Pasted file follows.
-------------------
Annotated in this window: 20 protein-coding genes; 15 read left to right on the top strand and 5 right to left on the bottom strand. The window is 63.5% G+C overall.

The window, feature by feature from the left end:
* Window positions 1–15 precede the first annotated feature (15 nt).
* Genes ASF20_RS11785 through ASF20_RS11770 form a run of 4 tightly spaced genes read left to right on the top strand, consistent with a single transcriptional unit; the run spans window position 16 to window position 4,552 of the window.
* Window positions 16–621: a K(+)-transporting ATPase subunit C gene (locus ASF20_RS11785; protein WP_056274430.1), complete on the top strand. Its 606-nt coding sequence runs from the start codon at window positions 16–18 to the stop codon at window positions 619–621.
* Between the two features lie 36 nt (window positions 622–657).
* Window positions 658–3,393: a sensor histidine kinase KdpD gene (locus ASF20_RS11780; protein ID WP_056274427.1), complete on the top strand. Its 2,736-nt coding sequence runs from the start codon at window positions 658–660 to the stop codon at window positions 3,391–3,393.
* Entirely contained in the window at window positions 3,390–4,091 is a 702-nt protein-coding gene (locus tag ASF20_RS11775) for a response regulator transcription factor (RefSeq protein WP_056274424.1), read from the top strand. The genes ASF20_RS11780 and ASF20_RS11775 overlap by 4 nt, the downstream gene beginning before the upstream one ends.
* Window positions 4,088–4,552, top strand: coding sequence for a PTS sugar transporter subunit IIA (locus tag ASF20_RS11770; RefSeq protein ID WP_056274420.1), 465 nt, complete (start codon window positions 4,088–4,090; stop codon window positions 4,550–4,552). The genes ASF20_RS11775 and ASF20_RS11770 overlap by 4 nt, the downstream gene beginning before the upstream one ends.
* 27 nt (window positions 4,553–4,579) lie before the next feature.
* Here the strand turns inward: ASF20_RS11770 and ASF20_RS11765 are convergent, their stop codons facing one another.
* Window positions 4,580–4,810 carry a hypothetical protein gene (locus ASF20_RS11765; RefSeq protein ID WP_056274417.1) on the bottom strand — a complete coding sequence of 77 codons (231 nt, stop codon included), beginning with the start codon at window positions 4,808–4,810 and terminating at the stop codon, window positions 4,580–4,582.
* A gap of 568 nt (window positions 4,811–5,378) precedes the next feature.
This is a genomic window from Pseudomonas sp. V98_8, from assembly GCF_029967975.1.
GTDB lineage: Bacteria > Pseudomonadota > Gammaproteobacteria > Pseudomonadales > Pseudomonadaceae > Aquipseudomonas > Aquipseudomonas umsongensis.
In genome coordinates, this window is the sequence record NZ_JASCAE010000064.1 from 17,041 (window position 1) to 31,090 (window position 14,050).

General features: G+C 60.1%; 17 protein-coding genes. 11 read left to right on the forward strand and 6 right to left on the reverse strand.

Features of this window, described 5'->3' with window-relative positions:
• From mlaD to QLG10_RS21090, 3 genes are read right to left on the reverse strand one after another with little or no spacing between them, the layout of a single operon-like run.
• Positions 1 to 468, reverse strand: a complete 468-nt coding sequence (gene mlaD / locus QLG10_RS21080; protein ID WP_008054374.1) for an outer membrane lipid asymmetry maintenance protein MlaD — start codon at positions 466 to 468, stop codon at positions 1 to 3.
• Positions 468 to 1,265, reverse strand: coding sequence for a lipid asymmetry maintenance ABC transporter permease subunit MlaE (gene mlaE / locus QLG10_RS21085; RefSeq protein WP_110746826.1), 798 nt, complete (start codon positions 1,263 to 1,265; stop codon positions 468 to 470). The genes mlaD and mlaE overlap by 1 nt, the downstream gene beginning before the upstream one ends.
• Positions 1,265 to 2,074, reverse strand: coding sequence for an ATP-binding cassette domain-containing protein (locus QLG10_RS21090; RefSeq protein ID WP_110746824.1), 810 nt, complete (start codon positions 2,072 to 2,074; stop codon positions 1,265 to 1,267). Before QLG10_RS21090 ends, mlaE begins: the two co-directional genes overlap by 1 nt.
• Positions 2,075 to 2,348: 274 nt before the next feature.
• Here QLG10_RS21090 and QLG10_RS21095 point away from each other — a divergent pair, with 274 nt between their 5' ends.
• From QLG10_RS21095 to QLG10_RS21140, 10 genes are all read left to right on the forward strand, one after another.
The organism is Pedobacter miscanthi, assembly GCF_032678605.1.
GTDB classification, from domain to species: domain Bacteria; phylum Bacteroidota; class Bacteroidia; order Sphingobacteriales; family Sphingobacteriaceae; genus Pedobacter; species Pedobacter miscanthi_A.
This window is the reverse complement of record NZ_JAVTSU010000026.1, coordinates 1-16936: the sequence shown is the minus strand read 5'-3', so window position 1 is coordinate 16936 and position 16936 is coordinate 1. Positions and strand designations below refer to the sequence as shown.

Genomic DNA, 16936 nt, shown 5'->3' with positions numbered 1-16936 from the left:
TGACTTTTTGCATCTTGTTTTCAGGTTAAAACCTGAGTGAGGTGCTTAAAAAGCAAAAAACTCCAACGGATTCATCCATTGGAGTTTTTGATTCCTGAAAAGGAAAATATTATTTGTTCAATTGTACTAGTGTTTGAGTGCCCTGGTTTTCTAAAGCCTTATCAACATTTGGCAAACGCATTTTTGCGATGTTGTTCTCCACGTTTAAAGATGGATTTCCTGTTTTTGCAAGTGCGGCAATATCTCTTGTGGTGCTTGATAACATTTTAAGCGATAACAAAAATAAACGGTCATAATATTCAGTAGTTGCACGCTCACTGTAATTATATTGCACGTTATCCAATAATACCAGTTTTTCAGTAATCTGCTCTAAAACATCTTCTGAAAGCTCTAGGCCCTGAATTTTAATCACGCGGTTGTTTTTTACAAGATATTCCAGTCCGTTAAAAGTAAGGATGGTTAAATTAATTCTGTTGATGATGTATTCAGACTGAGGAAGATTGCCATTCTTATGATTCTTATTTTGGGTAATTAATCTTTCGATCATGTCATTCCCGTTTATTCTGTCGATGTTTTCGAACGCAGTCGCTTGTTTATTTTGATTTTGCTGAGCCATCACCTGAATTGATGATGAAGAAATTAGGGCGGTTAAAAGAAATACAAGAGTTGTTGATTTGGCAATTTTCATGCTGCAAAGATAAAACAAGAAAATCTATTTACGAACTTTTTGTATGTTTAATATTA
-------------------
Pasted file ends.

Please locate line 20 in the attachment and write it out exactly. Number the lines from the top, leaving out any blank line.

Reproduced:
• Positions 1 to 468, reverse strand: a complete 468-nt coding sequence (gene mlaD / locus QLG10_RS21080; protein ID WP_008054374.1) for an outer membrane lipid asymmetry maintenance protein MlaD — start codon at positions 466 to 468, stop codon at positions 1 to 3.